Factors that affect compartmentalization and wound closure of
The mechanisms by which hardwood trees resist invasion by native wood borers are still poorly understood.
We examined the importance of several host, herbivore and environmental variables in relation to Quercus rubra L., northern red oak, resistance to a native cerambycid, Enaphalodes rufulus (Haldeman) (Coleoptera: Cerambycidae), the red oak borer.
We employed tree‐ring techniques to date and measure two indicators of host tree physical resistance, vertical lesion size and wound closure of scars left by larval galleries, within 107 Q. rubra hosts from eight sites within the Ozark and Ouachita National Forests of Arkansas.
Host Q. rubra decline status proved a valuable predictor of resistance, wherein healthy trees exhibited better compartmentalization capacity, as indicated by shorter lesions and faster wound closure, than declining trees and those that died during a recent E. rufulus outbreak.
Only healthy Q. rubra exhibited a significant declining lesion length trend from 1988 to 2006 and were likely able to re‐allocate resources in favour of maintaining resistance as the feeding pressure from borers increased and then relaxed post‐outbreak.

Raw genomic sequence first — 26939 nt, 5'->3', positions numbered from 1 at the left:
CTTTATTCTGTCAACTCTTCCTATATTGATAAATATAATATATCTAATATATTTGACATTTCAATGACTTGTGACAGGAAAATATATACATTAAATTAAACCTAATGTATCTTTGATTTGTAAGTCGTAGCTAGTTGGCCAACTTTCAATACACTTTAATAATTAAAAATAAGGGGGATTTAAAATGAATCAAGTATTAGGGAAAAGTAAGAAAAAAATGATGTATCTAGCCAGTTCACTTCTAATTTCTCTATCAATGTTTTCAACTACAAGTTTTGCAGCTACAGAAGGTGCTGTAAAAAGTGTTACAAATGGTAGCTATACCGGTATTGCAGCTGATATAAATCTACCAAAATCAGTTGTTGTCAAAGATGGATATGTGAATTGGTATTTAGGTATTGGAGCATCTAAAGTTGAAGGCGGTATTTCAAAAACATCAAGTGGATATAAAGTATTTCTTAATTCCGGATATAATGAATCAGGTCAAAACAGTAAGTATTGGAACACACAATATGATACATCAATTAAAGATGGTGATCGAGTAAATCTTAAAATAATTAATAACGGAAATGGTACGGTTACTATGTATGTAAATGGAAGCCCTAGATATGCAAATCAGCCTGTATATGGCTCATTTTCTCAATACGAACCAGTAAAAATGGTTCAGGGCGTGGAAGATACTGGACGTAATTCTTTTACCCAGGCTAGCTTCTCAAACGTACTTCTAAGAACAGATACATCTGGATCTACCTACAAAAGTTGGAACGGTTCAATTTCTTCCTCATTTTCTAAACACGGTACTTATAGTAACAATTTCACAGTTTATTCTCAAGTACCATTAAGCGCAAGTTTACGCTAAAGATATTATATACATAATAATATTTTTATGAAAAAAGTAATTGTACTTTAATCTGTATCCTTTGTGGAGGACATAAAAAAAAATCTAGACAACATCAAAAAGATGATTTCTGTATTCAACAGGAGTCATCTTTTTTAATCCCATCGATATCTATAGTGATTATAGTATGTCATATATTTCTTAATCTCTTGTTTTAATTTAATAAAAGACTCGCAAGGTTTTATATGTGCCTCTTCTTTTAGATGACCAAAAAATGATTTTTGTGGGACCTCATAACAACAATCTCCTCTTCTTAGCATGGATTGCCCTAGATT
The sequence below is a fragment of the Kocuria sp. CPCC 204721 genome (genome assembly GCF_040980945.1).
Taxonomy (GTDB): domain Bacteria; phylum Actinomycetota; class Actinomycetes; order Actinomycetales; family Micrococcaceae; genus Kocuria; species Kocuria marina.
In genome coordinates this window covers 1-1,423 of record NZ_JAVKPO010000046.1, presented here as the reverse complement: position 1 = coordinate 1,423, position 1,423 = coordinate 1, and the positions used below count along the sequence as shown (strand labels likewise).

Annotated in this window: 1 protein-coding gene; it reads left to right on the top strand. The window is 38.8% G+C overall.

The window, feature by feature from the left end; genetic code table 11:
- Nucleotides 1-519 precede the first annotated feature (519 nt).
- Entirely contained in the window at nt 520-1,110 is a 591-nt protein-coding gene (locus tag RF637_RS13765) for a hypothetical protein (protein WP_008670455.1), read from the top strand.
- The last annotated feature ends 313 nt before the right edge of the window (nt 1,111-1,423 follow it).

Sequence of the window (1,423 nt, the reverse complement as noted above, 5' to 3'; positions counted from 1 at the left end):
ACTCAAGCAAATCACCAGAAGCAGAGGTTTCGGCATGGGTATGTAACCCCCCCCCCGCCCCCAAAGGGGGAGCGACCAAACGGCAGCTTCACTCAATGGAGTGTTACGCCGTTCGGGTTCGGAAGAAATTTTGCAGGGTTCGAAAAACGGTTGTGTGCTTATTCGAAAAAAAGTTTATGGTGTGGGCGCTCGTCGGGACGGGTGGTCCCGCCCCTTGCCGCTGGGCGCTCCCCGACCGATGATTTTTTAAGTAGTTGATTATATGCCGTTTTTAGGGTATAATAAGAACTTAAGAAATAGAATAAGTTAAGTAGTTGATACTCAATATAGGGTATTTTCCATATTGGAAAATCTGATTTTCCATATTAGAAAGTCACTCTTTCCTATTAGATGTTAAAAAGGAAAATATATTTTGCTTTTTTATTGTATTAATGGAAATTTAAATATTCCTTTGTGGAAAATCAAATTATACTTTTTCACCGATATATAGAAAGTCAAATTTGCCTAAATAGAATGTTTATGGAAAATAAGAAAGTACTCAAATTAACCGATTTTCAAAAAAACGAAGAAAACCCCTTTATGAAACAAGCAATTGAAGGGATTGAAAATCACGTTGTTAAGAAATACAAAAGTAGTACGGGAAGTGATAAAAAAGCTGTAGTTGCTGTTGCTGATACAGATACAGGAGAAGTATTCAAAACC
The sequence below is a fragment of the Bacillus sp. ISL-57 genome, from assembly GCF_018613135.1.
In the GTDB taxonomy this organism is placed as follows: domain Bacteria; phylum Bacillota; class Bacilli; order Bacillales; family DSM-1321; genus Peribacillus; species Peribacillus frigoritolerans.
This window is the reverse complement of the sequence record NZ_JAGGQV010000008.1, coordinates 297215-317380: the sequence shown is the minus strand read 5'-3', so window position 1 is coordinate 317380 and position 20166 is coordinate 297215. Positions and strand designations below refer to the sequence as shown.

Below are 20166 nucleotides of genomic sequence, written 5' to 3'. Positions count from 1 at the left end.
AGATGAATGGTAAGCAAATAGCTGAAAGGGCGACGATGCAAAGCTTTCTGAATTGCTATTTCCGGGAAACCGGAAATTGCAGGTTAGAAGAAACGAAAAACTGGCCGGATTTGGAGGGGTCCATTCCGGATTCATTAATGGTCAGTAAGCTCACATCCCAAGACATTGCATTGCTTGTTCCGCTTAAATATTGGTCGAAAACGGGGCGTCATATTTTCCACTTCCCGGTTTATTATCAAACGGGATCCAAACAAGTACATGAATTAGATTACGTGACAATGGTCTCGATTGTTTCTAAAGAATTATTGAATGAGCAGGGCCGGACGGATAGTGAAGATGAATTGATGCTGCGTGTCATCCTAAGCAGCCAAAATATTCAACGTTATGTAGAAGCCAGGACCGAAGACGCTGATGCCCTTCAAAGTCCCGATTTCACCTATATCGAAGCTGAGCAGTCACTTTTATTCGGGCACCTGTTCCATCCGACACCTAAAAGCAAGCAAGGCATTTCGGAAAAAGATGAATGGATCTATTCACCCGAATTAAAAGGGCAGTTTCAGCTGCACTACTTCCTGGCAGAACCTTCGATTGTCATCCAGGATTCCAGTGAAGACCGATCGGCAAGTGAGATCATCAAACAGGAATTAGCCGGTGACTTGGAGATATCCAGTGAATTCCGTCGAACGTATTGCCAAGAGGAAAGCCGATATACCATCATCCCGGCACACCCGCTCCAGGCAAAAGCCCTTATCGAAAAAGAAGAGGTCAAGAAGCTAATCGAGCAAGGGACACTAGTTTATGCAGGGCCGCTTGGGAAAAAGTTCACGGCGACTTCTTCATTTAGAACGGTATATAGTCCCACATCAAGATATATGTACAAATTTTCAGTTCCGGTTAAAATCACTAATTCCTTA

Variables related to borer feeding pressure consistently explained more variation in lesion length than host or environmental variables. Hosts were better able to compartmentalize injury from small, unsuccessful E. rufulus galleries than large, successful galleries from which larvae survived to adulthood.
Healthy Q. rubra, as survivors of the recent outbreak, were able to effectively tolerate feeding pressure from borers at the same time as sustaining growth and maintenance. Tolerance may be an important resistance mechanism for hardwood hosts against the native wood borers that attack them.
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Document Type: Research Article
Publication date: 2011-08-01